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Osteoporosis is the world’s most common bone disease, being almost universal in older women owing to postmenopausal hormonal changes and a decrease in activity. Half of all women over 45 years old have some X-ray evidence of osteoporosis, and by age 75 years that proportion increases to 90%. Osteoporosis also occurs in younger women as part of the ‘female triad’. Osteoporosis is a reduction in bone mineral density due to an imbalance between resorption and formation. The bone most frequently affected is the trabecular bone at the distal end of the radius in the wrist, the vertebral bodies of the spine, and the neck of the femur. Risks for primary osteoporosis may be genetic, hormonal, nutritional, or related to lifestyle, such as exercise. Secondary osteoporosis may be caused by underlying disease or drugs.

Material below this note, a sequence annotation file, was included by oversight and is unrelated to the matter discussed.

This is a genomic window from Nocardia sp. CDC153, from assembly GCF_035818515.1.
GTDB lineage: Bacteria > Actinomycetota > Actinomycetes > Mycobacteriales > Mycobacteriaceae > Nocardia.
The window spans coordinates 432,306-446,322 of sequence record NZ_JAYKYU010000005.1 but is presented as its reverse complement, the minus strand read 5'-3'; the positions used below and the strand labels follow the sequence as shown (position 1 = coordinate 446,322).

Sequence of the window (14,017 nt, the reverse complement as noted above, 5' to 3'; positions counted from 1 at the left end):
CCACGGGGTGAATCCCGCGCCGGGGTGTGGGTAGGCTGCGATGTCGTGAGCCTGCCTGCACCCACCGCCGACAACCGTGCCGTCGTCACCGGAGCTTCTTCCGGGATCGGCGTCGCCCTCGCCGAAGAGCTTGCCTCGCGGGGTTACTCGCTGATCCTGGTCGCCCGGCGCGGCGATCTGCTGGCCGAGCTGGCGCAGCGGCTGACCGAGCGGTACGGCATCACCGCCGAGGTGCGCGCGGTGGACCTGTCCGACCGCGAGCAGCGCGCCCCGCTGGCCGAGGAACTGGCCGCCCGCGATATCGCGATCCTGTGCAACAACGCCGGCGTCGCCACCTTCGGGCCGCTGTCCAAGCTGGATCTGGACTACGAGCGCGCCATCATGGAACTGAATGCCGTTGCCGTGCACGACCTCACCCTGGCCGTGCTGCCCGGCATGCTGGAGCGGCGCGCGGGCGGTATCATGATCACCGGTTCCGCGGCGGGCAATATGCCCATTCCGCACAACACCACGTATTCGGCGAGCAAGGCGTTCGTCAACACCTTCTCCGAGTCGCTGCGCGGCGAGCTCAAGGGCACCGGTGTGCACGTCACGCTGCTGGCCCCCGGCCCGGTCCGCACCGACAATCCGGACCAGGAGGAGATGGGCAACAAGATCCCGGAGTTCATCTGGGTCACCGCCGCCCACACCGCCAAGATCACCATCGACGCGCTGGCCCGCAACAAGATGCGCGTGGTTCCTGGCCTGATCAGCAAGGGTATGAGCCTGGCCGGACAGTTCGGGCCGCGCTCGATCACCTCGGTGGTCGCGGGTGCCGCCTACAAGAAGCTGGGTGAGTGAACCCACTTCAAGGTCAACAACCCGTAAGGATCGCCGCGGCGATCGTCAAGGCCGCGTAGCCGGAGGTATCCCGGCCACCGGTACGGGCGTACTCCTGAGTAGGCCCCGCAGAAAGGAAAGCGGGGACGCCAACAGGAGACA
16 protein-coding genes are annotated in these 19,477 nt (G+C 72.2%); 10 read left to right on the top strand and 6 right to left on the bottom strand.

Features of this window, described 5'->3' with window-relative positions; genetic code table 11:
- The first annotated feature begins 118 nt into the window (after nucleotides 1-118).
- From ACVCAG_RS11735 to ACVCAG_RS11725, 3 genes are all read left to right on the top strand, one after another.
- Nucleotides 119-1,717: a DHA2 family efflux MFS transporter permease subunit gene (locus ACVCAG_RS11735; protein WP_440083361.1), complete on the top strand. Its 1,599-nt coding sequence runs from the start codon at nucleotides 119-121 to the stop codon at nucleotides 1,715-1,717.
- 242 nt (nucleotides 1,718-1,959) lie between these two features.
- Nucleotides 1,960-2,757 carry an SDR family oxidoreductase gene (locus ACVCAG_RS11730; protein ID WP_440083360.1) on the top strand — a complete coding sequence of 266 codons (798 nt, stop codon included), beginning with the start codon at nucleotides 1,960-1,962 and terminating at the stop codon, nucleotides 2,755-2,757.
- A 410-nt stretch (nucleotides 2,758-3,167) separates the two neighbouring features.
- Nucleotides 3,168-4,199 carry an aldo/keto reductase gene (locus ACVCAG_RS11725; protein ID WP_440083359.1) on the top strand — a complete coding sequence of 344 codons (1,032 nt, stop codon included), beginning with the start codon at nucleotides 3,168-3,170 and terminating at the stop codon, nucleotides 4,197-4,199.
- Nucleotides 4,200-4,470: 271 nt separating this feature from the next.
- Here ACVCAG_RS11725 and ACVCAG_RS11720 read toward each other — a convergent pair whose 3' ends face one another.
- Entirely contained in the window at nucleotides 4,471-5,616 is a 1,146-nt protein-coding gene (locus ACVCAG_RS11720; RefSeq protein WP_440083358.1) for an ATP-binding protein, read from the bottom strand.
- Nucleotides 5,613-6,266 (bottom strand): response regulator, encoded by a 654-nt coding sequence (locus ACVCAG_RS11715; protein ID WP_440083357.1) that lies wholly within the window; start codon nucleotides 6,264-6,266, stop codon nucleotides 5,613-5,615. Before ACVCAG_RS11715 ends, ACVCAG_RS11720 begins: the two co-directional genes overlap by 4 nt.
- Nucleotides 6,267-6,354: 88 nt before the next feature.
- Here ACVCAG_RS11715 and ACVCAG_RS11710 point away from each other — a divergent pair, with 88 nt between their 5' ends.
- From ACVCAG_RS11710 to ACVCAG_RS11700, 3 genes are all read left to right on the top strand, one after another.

Bone consists of collagen and a mineral structure of calcium and phosphorus which gives the bone its hardness. Inactivity, aging, hormonal and nutritional problems may cause the bone to lose its calcium to varying degrees, making it more susceptible to injury. As well as major fractures, microfractures (fractures that are not immediately visible) are more likely to occur as the bone weakens.
Physical activity increases bone density in most people and should be recommended to all. Regular exercise maintains bone mass in postmenopausal women and improves the overall health. Calcium
supplements may be used for prevention, but only under medical advice. Good diet is a necessity. When osteoporosis causes pain, the person should keep as active as possible, perhaps with the aid of painkillers, to prevent further deterioration and muscle weakness.

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